Trainees learn the ropes on SeaLink ferries

SeaLink Travel Group has given six enthusiastic people a start in the tourism and transport industry with the introduction of a new trainee program.

The six trainees commenced work this month on the Kangaroo Island daily ferry services, with three trainees working on each ferry.

There are two positions for each of the three traineeships; two for vessel master, two for marine engineer and two for stewards in hospitality.

The traineeships are for a 24-month period, all resulting in a Certificate 3 level qualification in Hospitality or Marine Operations and include a combination of on-the-job training as well as offsite classroom style learning.

The six trainees were chosen from 230 applications and are Matthew Grindley, Ben Childs, Cooper Dungey and James Anderson all from Kangaroo Island and Harry Gardiner from Plympton and Sophia Laczko from Seaford Rise.

Marine engineer trainee Ben Childs grew up and attended school at Kingscote before departing for a 11-year career in the Royal Australian Navy, where he traveled the world with last posting being on HMAS Newcastle as an aviation engineer. 

“I’ve done 11 and half years in the Navy so it seem like a logical step sideways coming back to go to sea again,” Mr Childs said.

Mr Grindley meanwhile is originally from Adelaide but now lives at Emu Bay with his Islander girlfriend Millie Speed. He hopes to get eventually get his Master Class 5 ticket and to become a master on a boat or ship.

This is quite attainable according to the master of the Sealion 2000, Nick Octoman, who said previous trainees offered positions on the SeaLink ferries had gone on to attain Master and other qualifications.

“We’ve had some good people come through over the years and get their tickets and jobs at sea,” Mr Octoman said. “We’ve had them come straight from school, start pouring coffees and then get a bit of deck work.”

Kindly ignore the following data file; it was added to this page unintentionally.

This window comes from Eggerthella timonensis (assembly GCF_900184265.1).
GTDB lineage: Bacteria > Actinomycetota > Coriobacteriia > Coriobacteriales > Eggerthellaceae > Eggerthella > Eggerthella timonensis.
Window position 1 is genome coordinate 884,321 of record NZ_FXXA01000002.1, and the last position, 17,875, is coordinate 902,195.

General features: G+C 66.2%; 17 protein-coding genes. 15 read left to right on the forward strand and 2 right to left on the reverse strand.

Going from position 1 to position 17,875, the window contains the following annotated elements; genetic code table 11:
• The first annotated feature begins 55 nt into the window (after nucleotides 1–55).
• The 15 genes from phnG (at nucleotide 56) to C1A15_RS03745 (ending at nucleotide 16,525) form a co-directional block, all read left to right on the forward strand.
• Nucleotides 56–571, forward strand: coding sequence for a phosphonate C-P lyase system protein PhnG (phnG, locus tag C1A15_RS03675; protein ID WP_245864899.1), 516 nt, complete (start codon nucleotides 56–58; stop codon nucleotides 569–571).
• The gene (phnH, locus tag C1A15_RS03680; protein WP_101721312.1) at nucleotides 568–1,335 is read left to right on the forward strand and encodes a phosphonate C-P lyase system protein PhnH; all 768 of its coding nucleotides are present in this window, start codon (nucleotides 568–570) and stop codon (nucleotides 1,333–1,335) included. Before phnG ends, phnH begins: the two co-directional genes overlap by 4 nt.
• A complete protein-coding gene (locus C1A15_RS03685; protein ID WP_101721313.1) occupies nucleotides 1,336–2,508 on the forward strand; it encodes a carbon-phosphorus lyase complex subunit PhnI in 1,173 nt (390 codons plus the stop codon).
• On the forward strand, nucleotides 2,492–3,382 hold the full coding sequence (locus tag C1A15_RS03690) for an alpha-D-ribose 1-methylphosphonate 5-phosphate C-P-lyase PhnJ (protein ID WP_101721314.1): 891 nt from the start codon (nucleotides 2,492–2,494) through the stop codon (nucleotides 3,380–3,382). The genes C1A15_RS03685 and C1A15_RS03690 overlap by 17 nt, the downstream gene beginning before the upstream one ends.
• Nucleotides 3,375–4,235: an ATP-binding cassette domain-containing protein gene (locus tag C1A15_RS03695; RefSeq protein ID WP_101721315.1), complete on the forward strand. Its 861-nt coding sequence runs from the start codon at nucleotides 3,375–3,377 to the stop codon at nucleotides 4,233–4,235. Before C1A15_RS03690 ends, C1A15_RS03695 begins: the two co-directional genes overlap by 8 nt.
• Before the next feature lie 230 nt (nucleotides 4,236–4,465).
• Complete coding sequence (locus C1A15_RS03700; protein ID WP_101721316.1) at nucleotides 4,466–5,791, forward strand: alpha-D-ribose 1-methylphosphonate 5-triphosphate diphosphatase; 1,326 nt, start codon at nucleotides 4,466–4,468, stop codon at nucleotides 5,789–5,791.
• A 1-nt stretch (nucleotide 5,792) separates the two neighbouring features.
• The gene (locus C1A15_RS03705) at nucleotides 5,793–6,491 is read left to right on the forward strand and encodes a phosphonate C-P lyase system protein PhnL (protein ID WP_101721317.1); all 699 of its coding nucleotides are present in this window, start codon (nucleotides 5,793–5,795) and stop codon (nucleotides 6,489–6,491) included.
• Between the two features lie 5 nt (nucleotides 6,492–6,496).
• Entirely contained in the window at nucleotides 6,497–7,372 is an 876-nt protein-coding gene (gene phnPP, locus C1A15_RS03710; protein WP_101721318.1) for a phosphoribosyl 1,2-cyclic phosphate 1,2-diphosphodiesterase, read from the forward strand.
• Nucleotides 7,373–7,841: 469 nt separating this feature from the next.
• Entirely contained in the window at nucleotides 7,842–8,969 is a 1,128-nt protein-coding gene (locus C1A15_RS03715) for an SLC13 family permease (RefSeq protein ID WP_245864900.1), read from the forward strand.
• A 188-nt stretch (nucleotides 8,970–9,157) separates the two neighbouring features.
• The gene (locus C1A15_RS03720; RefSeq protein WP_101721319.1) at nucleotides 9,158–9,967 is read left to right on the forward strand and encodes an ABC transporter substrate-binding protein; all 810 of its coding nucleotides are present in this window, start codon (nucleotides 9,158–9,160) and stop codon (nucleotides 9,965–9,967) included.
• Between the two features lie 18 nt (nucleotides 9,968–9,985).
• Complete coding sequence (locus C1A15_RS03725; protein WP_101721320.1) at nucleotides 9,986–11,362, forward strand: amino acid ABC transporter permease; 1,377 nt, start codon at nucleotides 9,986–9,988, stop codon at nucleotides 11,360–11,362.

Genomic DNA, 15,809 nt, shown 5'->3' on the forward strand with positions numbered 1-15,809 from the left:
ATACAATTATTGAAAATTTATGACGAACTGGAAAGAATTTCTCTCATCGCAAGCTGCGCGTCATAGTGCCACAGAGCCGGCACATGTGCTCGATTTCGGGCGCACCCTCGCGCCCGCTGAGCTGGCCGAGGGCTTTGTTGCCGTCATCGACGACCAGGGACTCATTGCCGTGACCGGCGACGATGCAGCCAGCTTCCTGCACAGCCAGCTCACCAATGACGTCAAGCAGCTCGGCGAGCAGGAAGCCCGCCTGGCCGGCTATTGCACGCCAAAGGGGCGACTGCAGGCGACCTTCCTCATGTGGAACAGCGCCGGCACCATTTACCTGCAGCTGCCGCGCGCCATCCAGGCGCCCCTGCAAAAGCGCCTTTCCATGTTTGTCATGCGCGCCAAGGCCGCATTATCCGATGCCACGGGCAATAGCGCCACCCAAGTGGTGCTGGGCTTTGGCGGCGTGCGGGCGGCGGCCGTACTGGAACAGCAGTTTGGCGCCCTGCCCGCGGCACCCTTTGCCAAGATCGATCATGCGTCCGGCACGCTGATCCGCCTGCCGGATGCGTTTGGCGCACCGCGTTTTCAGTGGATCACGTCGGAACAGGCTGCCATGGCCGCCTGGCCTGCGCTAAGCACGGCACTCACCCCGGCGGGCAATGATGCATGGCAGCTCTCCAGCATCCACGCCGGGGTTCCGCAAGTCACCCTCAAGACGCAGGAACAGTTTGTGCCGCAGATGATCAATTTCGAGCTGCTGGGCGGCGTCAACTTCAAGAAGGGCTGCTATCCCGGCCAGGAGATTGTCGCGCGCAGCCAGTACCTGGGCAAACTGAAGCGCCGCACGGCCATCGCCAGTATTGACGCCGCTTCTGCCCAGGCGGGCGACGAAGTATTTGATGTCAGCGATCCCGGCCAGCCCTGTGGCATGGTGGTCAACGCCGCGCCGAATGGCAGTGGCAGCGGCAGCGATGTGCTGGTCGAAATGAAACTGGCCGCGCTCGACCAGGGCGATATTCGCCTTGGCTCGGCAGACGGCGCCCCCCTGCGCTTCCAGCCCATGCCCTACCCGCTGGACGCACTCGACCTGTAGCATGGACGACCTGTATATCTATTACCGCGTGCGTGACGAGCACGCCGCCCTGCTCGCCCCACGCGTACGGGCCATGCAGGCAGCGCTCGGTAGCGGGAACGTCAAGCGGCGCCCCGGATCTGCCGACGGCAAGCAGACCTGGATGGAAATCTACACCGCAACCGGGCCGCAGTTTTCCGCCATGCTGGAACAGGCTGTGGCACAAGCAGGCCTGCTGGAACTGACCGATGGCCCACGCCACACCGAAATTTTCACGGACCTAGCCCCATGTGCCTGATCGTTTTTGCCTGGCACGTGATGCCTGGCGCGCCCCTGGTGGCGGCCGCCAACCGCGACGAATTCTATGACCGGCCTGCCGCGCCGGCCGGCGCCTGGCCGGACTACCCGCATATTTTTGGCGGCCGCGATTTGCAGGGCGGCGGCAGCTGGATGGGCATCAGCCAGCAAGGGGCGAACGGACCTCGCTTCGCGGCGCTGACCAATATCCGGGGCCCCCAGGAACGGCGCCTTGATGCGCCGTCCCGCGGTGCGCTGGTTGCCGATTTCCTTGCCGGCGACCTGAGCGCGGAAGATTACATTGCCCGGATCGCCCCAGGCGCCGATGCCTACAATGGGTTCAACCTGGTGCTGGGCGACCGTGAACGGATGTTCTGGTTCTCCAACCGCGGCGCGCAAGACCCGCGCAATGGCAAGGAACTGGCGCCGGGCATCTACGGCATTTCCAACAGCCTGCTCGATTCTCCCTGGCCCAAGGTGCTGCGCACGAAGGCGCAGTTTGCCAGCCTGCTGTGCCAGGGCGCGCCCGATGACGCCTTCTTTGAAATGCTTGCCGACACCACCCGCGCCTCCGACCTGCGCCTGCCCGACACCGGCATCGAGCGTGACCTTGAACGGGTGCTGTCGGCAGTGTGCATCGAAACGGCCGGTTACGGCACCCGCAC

SeaLink have partnered with Australian Industry Group Apprentice and Trainee Centre (AiG ATC) for the traineeship program. AiG ATC has employed the trainees, while SeaLink is hosting them. 

According to SeaLink South Australia general manager Donna Gauci, SeaLink looked forward to implementing this traineeship program across the company in the future.

“The trainee program provides an entry point into the industry, allowing trainees to obtain a qualification while they work in their chosen trade and gain valuable experience,” Ms Gauci said.

“The new trainees are incredibly eager and will provide excellent support for the existing SeaLink crews.

“We look forward to supporting them throughout their traineeships and assisting them in developing skills that will see them enjoying a career in the industry in the future.” 

SeaLink’s two car and passenger ferries offer up to 12 services per day to Kangaroo Island at peak times. 

The Sealion 2000 can carry 353 passengers and 55 cars and the Spirit of Kangaroo Island can carry 244 passengers and 53 cars.

Both are twin hulled, catamaran ferries complete with air-conditioned lounges, aircraft and café style seating, and a licensed café.   

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